As Smith reads, a black girl in a sports jersey bows her head as another consoles her by placing a hand on her shoulder. The poem’s impact is clear. These rhymes cut deep, but the feelings behind them cut deeper still.

Smith lightened the mood with a few of his other poems, which dealt with subjects from 90s R&B music videos to Prince (a series titled “Purple Sonnets”) and a potential movie pitch. The latter was the focus of Dinosaurs in the Hood, describing a film that would be “Jurassic Park meets Friday meets The Pursuit of Happyness.” Smith used the pitch to talk about making the ideal movie, devoid of stereotypes.

“I don’t want any racist [stuff] about Asian people or overused Pan-Latino stereotypes. This movie is about a neighborhood of royal folks — children of slaves and immigrants and addicts and exiles — saving their town from dinosaurs,” Smith said.

Tyehimba Jess started his reading by thanking the poets and the CAAPP for hosting the event, stating that “this is my summer right here.”

Jess read from his poem “Infernal,” which dealt with his father and his childhood in Detroit.
“We survived,” Jess read, “mostly by fleeing the flames while sealing their heat in our minds the way a bank holds a mortgage — the way a father holds his son’s hand while his city burns around him…”

Jess also read an excerpt from his book “leadbelly” — complete with a quick rendition of legendary blues musician Lead Belly’s song “Pick a Bale of Cotton,” which Lead Belly originally sang while picking cotton at Sugarland, a prison plantation.

Duriel E. Harris sings 'Danger, Live Feed' / photo by Matt Maielli

Duriel E. Harris sings ‘Danger, Live Feed’ / photo by Matt Maielli

The event’s last poet, Duriel Harris, read a variety of poems, including “Simulacra: Black Mary Integrates the Schoolhouse.”

“Mary had a little lamb, little lamb, little lamb,” Harris read. “Mary had a little lamb whose fleece was black as sullied snow.”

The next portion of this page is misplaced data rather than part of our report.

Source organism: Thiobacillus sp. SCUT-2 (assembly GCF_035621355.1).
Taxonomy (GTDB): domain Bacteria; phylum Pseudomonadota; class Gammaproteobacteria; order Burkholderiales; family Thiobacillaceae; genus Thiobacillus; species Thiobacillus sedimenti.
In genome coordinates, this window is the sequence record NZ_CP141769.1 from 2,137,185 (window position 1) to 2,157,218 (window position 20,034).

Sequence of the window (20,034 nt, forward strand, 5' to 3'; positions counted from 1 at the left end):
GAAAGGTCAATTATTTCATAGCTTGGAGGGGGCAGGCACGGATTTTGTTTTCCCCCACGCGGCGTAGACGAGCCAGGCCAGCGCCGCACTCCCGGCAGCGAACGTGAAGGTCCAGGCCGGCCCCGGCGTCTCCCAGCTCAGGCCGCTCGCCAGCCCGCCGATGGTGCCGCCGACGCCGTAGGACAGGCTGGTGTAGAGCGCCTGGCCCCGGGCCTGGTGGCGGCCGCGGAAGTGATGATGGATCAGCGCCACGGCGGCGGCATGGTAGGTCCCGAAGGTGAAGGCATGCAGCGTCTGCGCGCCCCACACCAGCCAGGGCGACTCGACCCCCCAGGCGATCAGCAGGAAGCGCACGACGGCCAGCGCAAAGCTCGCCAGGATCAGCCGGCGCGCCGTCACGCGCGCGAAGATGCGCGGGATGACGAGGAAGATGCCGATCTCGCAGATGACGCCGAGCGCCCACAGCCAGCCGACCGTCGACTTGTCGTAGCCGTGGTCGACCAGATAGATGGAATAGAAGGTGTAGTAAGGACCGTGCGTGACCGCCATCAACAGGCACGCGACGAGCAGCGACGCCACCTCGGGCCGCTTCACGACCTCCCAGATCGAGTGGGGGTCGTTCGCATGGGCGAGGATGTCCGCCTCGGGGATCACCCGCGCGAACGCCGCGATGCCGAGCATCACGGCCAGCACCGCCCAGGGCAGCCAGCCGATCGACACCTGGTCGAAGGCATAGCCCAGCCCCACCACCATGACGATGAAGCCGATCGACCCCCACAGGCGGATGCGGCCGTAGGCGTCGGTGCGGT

Harris is also a sound artist, which became clear when she blasted pounding music through the theater’s speakers from a laptop, encouraging the audience to get to their feet. Harris sang her poem “Danger, Live Feed,” which includes repetitive stanzas such as “You’re a black thing. A fiction. A dialect. A guttural conviction. A treacherous petition.”

Harris ended her time by playing more music while simultaneously playing quotes from famous African American poets and writers over the club noise.

Hayes stressed the importance of engaging students with poetry and the city itself.
“I think students, especially if they’re not from Pittsburgh, that come to Pitt and never really knew about this space or East Liberty or the East side, we feel like, ‘oh, that’s something we could do,’ go listen to some art at other venues.”

One student, Davon Clark, a secondary education major at Penn State who is also a poet and member of Pittsburgh’s Steel City Slam team, expressed his admiration for the event and the poets in particular, on such a memorable day.

“Overall, it being Juneteenth,” Clark said. “Just hearing people prospering, especially in a time where it seems very hard to keep fighting for things. Having a light guide me at the end of that, seeing that there’s other people, that are also having to fight other people, that are winning that fight, so it’s cool to see that.”

Cave Canem’s goal has always been to give a voice to African American poets, but it’s also an attempt to redefine or challenge what is possible in poetry. Hayes echoed this by defining what poetry, or poetics, really are.

“Poetics are like beauty, it’s like aesthetics,” Hayes said. “So it’s beauty of language, but it’s also like the poetics of Lebron James, the poetics of space, the poetics of architecture. This is where you’ll see it showing up, just in culture, something is poetic. So what we’re saying is that it’s not just about poems.”

Leave a comment.